The group named GESI (Studied Group without Infection) comprised 28 ears with diagnosis of chronic otitis media with suppuration, without signs of active infection. The group manifested tympanic membrane perforation, dry or wet cavity with white or transparent secretion and normal tympanic cavity mucosa. The second group named GEI (study group with infection) had 24 ears with diagnosis of chronic otitis media with suppuration and signs of active infection, manifesting perforation of tympanic membrane, tympanic cavity with yellow or green secretion and mucosa of the tympanic membrane with hyperemia or polypoid aspect.

To standardize the care provided, a protocol of assessment of patients with COMS was previously prepared by the ENT physician and by the responsible audiologist and comprised: history, otoscopy, diagnostic hypothesis by the Otorhinolaryngologist and equivalent ear volume measures.

To enable comparisons, we created a control group formed by 43 subjects (52 ears) with normal tympanic membrane Hospital Geral de Pirajussara, between May 2001 and September 2002. We selected only subjects whose history, otoscopy and audiological assessment (pure tone audiometry, speech audiometry and impedanciometry) did not show any middle ear affection.

Right after otoscopy, subjects with COMS selected by the Otorhinolaryngologist were submitted to a brief anamnesis, referring to the otological history, and next the audiological assessment which comprised pure tone and speech audiometry and ear equivalent volume (VEQ). Patients in the GEI group were assessed at two different points: before and after treatment.

Audiological assessment comprised pure tone and speech audiometry.

Pure tone audiometry was performed with air bone conduction in all subjects in frequencies 250 Hz to 8kHz. In those that presented thresholds above 25 dB HL (normal range), we collected also bone conduction thresholds in frequencies 500Hz to 4000Hz. We also investigated the thresholds of speech recognition with dissyllable words and percentage index of speech recognition with monosyllable words 3. To perform the audiometry, we used audiometer model AC 33 brand Interacoustics, with supraural phone TDH-39 and pads MX-41, according to the calibration norms ANSI, 1969.

Data obtained in these exams were not used in the study, but they were performed for being part of the routine assessment.

The Equivalent ear volume was obtained by completely sealing the external acoustic canal of the patients with a probe protected with a flexible material tip, introducing through it a pressure of + 200 daPa in the EAC (external acoustic canal)5-7. Next, we checked the equivalent volume VEQ in the complacency screen. We used impedanciometer model AZ7 brand Interacoustics, with test probe of 226 Hz, and supraural phone TDH-39 and pads MX-41.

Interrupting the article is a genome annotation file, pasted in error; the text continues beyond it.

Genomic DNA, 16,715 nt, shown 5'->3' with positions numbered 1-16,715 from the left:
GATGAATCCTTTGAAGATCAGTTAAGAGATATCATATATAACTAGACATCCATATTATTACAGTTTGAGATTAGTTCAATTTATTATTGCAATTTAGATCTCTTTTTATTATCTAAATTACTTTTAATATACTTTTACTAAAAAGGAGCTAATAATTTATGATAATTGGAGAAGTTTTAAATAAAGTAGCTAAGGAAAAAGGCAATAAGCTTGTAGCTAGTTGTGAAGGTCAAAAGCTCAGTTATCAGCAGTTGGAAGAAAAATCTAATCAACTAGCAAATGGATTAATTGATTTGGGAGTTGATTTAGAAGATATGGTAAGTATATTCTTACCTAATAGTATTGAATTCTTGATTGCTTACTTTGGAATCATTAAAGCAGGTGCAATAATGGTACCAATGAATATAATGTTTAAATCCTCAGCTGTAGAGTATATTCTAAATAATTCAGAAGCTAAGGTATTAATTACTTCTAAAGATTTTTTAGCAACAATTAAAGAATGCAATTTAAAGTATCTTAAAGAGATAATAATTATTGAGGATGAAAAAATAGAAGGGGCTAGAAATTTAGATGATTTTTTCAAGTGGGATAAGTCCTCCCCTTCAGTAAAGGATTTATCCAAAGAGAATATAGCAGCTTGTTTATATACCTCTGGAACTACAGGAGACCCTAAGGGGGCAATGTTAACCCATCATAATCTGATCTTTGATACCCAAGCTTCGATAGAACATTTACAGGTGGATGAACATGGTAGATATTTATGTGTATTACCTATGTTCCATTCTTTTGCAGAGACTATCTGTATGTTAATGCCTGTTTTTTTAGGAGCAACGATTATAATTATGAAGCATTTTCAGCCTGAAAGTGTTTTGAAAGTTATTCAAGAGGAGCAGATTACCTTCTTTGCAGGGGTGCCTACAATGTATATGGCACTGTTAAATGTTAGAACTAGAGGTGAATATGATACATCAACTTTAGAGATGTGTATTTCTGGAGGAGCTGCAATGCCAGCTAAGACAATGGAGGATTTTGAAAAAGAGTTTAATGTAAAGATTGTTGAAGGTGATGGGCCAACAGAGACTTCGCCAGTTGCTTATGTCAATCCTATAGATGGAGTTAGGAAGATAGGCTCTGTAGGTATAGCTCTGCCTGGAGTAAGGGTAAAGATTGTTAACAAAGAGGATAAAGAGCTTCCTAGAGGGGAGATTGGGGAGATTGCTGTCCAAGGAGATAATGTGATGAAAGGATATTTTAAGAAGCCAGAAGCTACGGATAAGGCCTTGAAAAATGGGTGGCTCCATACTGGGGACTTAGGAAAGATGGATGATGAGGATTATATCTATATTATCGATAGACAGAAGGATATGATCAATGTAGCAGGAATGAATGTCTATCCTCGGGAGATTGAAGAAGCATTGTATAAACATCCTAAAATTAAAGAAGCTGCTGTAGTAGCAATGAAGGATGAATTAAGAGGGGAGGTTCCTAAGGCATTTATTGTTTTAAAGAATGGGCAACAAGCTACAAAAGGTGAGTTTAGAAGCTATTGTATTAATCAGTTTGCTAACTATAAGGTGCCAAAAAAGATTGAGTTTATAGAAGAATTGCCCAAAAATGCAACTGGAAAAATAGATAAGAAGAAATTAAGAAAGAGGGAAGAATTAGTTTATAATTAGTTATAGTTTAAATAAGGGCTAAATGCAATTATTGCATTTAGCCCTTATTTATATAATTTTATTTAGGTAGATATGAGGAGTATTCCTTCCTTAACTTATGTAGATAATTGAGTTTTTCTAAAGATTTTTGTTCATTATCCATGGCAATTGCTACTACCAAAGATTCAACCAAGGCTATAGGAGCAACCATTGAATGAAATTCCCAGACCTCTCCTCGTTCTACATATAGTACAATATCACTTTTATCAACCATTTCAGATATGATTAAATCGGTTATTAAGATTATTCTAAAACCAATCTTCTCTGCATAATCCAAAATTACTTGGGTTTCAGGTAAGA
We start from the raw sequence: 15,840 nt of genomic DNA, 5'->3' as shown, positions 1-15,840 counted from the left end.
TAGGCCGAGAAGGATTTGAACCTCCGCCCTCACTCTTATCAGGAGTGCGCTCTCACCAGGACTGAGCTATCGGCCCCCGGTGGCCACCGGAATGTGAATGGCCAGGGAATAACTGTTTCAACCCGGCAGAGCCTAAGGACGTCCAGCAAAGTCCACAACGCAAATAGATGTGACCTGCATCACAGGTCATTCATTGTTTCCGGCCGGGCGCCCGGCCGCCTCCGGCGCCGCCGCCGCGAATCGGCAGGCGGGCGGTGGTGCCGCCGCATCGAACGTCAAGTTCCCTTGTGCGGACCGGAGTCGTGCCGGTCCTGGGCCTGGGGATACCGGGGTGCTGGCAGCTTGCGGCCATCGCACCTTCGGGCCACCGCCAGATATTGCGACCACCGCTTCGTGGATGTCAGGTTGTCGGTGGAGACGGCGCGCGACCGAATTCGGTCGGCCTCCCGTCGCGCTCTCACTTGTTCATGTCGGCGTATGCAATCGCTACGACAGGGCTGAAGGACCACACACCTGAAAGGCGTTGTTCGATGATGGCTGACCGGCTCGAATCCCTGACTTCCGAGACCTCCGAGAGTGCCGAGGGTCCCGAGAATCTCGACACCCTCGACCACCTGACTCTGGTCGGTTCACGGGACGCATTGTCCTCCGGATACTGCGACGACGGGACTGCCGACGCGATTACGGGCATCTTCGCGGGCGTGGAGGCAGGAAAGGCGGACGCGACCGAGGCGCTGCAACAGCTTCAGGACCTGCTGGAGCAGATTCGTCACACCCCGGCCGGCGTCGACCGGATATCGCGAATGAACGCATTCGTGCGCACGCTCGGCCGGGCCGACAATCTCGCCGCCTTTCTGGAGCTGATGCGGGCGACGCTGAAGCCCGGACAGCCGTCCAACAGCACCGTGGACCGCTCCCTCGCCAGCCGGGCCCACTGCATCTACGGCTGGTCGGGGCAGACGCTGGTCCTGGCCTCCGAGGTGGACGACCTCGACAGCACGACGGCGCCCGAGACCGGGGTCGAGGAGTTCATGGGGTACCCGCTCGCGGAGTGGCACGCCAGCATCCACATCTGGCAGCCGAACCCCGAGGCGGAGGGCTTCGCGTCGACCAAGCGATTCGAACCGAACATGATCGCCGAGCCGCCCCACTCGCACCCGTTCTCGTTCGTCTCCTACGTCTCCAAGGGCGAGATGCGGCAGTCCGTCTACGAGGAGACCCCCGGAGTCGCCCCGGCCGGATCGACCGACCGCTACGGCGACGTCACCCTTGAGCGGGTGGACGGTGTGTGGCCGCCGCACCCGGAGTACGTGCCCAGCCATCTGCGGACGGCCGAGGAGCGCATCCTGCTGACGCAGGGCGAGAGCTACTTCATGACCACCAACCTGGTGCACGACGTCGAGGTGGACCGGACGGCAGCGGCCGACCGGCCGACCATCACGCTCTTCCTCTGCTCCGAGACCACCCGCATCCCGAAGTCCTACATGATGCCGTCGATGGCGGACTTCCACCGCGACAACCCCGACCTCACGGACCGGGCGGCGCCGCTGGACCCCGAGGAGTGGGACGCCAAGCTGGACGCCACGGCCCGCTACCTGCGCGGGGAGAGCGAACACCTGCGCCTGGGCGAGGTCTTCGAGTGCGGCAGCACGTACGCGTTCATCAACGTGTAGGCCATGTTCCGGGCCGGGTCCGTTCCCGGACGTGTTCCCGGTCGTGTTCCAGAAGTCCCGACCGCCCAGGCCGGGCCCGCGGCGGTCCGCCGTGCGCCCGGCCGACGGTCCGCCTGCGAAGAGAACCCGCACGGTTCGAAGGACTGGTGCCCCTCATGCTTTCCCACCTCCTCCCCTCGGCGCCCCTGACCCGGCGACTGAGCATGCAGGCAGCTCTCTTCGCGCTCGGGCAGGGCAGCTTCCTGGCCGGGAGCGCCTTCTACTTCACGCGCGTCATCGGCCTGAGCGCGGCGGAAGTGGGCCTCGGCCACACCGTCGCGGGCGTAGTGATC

Results were obtained and recorded in the subjects' protocol.

Some patients required clinical treatment, that is, they had active infectious process and were again submitted to the same protocol after the clinical treatment; there were 21 subjects (24 ears) initially accessed, 17 patients (18 ears) came back for the assessment after treatment.

Thus, right after the first assessment, subjects received free samples of the drug to apply the treatment at home and after it, they came back to the ambulatory where they were submitted to new otoscopy and the same protocol used in the first assessment, which comprised new measurements of VEQ.

It is important to point out that for the Equivalent volume, flexible material tips were identical to those used in the first assessment.

All patients were submitted to the same treatment: application of three drops of Ciprofloxacin 0.3% (sterile otological solution) in the affected ear, three times a day, for a period that ranged from 7 to 10 days, according to the indication of the ENT physician.

The choice of medication (active substance) was made by the ENT physician.

Equivalent volumes in the studied groups (GESI and GEI) and in the control group were statistically compared and analyzed. For the analysis of these findings, we used descriptive and conclusive statistical techniques, parametric or non-parametric. We applied the following tests:

1. Comparison of Univariate analysis (ANOVA) to compare VEQ in the studied groups GEI and GESI and in the control group.
2. Wilcoxon test for the comparison of VEQ in GEI before and after clinical treatment.

In all cases, level of significance adopted was 0.05 or 5% (x< 5%), and the significant values were marked with an asterisk.



After studying VEQ in 52 ears and their respective controls (Annex 1), we calculated the arithmetic mean of VEQ of the ears in the study group GESI and GEI and in the control group and we performed a comparative study of these measures between the groups, using the Univariate Analysis ANOVA test. These data may be observed in Table 1 and in the Graph that is presented in Figure 1.